Donald Trump would be an absolute disaster of a president — so bad it's almost impossible to grasp.
Trump's real estate development record is mixed at best, and several forays outside property ownership and management — be it education, food, or gambling — all ignominiously collapsed. At bottom, the Trump business formula is simple: Borrow a ton of money, invest in real estate during a boom, cash out the equity to a protected location, then declare bankruptcy after the market turns. This is an effective strategy when conditions are right, but it is purely taking advantage of external conditions. No business is really happening. It's pure parasitism. (It's unclear whether Trump even understands this is his strategy.)
Third, domestic policy. Trump does not have a remotely comprehensive policy platform. He clearly has no interest in building one. He clearly is unable to build one.
Trump constantly (and inadvertently) reveals his staggering ignorance of the most basic facts of government and recent history. Trump didn't know that Russia had annexed Crimea. He didn't know what Brexit was. He didn't know that the Trans-Pacific Partnership does not include China. He is very obviously a guy who gets his news from half-watching cable TV and the racists in his Twitter mentions.
When NBC News attempted to compile a list of every Trump flip-flop, they came up with 117 major changes in positions — and that's likely an underestimate, since it was published a few days ago. Even on his signature issues — the border wall that Mexico is supposedly going to pay for, and banning all Muslim entry into the United States — Trump is all over the place. One day it's round up and deport all 11 million unauthorized immigrants and ban Muslim immigration, the next it's a path to citizenship, and only partial Muslim restrictions, then back to mass deportation.
Insofar as one can discern any sort of domestic agenda through his blizzard of nonsense and rapidly shifting positions, Trump's favorite things are discriminating against Latinos and Muslims. The political forces behind him include a sizable fraction of straight-up white nationalists.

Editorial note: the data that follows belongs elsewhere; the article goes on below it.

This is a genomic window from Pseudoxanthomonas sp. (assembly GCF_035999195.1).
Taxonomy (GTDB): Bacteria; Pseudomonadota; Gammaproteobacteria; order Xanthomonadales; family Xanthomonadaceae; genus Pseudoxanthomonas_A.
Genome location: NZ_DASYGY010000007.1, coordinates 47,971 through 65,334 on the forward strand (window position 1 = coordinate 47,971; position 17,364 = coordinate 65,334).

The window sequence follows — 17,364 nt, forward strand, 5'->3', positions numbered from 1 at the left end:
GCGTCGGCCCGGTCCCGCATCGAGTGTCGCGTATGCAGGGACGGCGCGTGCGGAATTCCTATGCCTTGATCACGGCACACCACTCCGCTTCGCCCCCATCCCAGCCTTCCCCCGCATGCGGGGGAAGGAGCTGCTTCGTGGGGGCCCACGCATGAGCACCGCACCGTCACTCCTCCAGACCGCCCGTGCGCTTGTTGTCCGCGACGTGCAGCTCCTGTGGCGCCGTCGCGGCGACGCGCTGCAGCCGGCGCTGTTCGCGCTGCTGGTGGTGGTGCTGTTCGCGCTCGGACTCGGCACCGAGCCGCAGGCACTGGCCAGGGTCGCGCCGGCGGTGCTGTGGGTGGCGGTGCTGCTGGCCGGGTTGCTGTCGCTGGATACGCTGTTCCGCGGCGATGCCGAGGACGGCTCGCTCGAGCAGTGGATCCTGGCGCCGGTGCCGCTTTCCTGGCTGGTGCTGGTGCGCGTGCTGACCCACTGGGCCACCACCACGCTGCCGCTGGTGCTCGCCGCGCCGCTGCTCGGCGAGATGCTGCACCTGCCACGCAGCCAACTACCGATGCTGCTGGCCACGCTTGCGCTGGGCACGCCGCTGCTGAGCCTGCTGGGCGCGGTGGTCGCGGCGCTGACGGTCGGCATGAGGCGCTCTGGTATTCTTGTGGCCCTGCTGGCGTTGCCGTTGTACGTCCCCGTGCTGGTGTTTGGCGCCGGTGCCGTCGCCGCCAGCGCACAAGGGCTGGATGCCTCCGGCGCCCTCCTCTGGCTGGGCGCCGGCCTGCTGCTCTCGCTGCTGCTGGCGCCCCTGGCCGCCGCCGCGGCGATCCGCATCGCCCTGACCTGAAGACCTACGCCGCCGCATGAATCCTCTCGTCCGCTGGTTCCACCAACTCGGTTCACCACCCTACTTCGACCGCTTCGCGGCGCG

Over and above his threats against a free press, Trump's campaign has been the most overtly violent in living memory. His rallies have seen a steady stream of violence since early in the primary — most recently, a Trumpist socked a 69-year-old woman on oxygen right in the face. Trump has incited and encouraged this violence, telling his rallies that violence is acceptable, refusing to condemn such behavior when journalists ask, and even saying he might pay the legal bills for a man arrested for allegedly assaulting someone at a rally (though Trump, as usual, later insisted he had done no such thing).
Trump's campaign has accomplished the greatest legitimization of political violence since white supremacist "Redeemers" violently overthrew democratically elected Reconstruction governments in the 1870s. He represents a movement of proto-fascism that will probably endure long after he is gone.
Trump's foreign policy might well be corrupt. As Kurt Eichenwald details in Newsweek, Trump is involved in dozens of shady business and real estate deals overseas through the Trump Organization — in South Korea, India, Turkey, the United Arab Emirates, Azerbaijan, Russia, Ukraine, and elsewhere. It would be almost impossible for Trump to conduct foreign policy without hitting conflicts of interest. Not that he would care about such things; instead, he would almost certainly attempt to leverage the power of the presidency to secure more lucrative deals for himself. Profit and self-promotion are the only consistent notes in the life story of Donald Trump.
Scholars argue that democracies are more stable than monarchies in part because they can survive a bad leader or two. But the flexibility is not endless. Donald Trump might well bend the rickety American constitutional system past the breaking point. Don't let him.